JUSTICE ALITO: But isn't that a very small part of what the mandate is doing? You can correct me if these figures are wrong, but it appears to me that the CBO has estimated that the average premium for a single insurance policy in the non-group market would be roughly $5,800 in -- in 2016. Respondents -- the economists have supported -- the Respondents estimate that a young, healthy individual targeted by the mandate on average consumes about $854 in health services each year. So the mandate is forcing these people to provide a huge subsidy to the insurance companies for other purposes that the act wishes to serve, but isn't -- if those figures are right, isn't it the case that what this mandate is really doing is not requiring the people who are subject to it to pay for the services that they are going to consume? It is requiring them to subsidize services that will be received by somebody else.That is close enough to being right that it's a forgivable mistake under most circumstances. But in this context that small distance between right and wrong make all the difference.
GENERAL VERRILLI: No, I think that -- I do think that's what the Respondents argue. It's just not right. I think it -- it really gets to a fundamental problem with their argument.
JUSTICE GINSBURG: If you're going to have insurance, that's how insurance works.
While you need healthy people to subsidize sick people, you don't need a group of systematically healthy people to do the subsidizing. If an illness which affects 1% of people costs $10,000 to treat, then you need everyone paying $100 for insurance to cover expected medical payments. Yes, at year's end the healthy will be subsidizing the sick but at year's beginning, you have an equal likelihood of being sick as everyone else.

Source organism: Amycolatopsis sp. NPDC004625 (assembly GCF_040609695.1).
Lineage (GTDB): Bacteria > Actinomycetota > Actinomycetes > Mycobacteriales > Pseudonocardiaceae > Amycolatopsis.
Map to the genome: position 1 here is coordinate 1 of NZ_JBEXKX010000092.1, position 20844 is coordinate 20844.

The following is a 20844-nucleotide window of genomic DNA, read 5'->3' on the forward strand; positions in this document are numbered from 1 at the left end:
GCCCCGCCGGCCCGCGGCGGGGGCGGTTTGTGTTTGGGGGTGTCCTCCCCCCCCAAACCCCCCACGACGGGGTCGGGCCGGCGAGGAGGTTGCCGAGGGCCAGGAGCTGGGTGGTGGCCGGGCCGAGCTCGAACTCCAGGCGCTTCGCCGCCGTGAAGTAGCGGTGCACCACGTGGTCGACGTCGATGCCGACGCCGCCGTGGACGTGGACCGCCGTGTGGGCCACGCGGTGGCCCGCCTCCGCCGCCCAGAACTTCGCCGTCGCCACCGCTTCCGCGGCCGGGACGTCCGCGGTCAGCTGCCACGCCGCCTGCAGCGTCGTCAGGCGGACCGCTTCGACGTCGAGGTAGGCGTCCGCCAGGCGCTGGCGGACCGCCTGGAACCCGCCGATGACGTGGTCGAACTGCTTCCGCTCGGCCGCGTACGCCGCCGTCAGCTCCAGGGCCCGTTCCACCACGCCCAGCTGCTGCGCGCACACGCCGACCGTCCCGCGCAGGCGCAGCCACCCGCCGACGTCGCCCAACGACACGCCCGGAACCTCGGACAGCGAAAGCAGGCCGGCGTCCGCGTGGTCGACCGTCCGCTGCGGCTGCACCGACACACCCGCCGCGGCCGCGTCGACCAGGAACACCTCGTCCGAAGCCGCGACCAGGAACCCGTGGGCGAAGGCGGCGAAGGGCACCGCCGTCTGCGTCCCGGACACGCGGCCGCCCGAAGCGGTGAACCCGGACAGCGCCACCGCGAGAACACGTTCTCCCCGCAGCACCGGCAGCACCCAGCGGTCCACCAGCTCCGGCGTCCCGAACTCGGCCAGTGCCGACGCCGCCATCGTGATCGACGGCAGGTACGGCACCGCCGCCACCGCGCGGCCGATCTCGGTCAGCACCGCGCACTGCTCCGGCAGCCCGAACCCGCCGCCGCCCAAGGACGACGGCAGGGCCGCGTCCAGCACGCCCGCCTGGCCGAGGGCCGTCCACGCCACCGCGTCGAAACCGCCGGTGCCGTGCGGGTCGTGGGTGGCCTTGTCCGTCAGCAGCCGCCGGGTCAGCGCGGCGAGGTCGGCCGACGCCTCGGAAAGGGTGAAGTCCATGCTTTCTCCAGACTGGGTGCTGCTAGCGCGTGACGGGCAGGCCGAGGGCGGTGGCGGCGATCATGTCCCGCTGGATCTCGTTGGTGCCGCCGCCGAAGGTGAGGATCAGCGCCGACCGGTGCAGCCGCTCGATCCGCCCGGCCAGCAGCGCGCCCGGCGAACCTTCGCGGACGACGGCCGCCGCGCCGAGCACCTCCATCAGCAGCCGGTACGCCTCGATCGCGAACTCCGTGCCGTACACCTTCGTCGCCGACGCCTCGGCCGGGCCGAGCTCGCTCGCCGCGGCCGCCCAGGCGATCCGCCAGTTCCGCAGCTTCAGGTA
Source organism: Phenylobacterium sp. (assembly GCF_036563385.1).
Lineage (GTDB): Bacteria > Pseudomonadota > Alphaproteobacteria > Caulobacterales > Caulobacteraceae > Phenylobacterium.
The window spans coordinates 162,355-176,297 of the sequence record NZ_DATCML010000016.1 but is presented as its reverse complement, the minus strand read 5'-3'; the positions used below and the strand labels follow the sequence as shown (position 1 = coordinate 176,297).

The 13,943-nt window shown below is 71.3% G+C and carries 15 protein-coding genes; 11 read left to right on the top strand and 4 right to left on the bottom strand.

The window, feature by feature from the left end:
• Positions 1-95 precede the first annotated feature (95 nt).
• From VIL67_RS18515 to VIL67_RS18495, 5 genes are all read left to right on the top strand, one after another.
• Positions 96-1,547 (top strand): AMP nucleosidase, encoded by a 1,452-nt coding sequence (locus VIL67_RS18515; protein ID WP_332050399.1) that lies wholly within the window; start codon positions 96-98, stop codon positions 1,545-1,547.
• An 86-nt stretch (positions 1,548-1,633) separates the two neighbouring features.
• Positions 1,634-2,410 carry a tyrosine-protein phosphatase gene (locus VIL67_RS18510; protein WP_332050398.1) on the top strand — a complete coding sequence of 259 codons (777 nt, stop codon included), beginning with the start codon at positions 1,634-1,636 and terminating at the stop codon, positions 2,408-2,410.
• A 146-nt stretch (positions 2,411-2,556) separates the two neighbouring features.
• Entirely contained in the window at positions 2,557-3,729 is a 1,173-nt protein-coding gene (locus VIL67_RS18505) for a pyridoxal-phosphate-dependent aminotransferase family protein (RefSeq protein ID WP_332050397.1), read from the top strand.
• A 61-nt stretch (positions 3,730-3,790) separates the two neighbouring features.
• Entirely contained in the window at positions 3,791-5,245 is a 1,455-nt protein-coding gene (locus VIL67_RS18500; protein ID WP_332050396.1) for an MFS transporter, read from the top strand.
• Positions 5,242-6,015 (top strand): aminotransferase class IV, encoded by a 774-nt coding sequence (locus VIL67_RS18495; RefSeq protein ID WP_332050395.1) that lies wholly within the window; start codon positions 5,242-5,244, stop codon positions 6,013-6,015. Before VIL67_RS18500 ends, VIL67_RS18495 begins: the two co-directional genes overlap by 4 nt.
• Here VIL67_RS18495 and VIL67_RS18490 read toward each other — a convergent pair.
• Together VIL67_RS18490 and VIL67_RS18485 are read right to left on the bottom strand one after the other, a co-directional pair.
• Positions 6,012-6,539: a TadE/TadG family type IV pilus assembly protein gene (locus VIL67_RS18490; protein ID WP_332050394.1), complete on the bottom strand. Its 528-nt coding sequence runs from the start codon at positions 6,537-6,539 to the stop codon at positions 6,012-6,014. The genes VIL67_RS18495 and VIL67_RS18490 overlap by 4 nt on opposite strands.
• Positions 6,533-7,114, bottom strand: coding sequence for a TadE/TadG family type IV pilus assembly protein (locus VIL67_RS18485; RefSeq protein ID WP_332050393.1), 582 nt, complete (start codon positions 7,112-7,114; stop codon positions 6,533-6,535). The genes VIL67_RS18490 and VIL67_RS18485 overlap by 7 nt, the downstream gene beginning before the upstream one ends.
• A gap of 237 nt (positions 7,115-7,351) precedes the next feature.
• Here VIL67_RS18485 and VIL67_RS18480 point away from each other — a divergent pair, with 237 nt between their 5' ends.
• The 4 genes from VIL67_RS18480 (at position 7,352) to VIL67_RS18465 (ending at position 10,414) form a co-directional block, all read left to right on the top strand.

But that's not what Ginsburg was talking about. To see her version, imagine some people have a 1% chance and others have a 10%. You don't need the 1%ers to subsidize the 10%ers. The 10%ers could just pay more (specifically, $1,000). In other words, you don't need an ex ante difference in expected health costs for health insurance to work. You just need to be able to tell people apart (which is why you have to fill out all those forms).
Granted, this seems mean. You can't completely control if you're a 1%er, a 10%er, a 50%er, a 0.1%er, etc. But you also have some control. Your risk is based on three factors:
D, factors that are dependent on your actions such as diet, level of exercise, how sun exposure, etc.
I, factors that are independent of your actions such as genetics, upbringing, etc.
M, factors that are mixed, such as income which comes from both luck and hard work.
p = p(D,I,M), where p is the probability of getting sick.
Forget Obamacare: ideally the government would give people enough money to buy health care, if they choose. The amount of money would be proportional to somewhere between a person's I and their I+M. Born with diabetes? That increases your expected yearly costs by $1,500 so here's $1,500. Ate poorly and became diabetic? You get nothing. Yes, this is too expensive to do perfectly, but a second-best solution would be to use existing medical records and run them through a computer to determine a subsidy. That gets us really close and is quite feasible. Plus, I'd not require people to actually use the money to buy health care. Want to spend it on ice skating clowns? Fine, but make sure they stay off my lawn.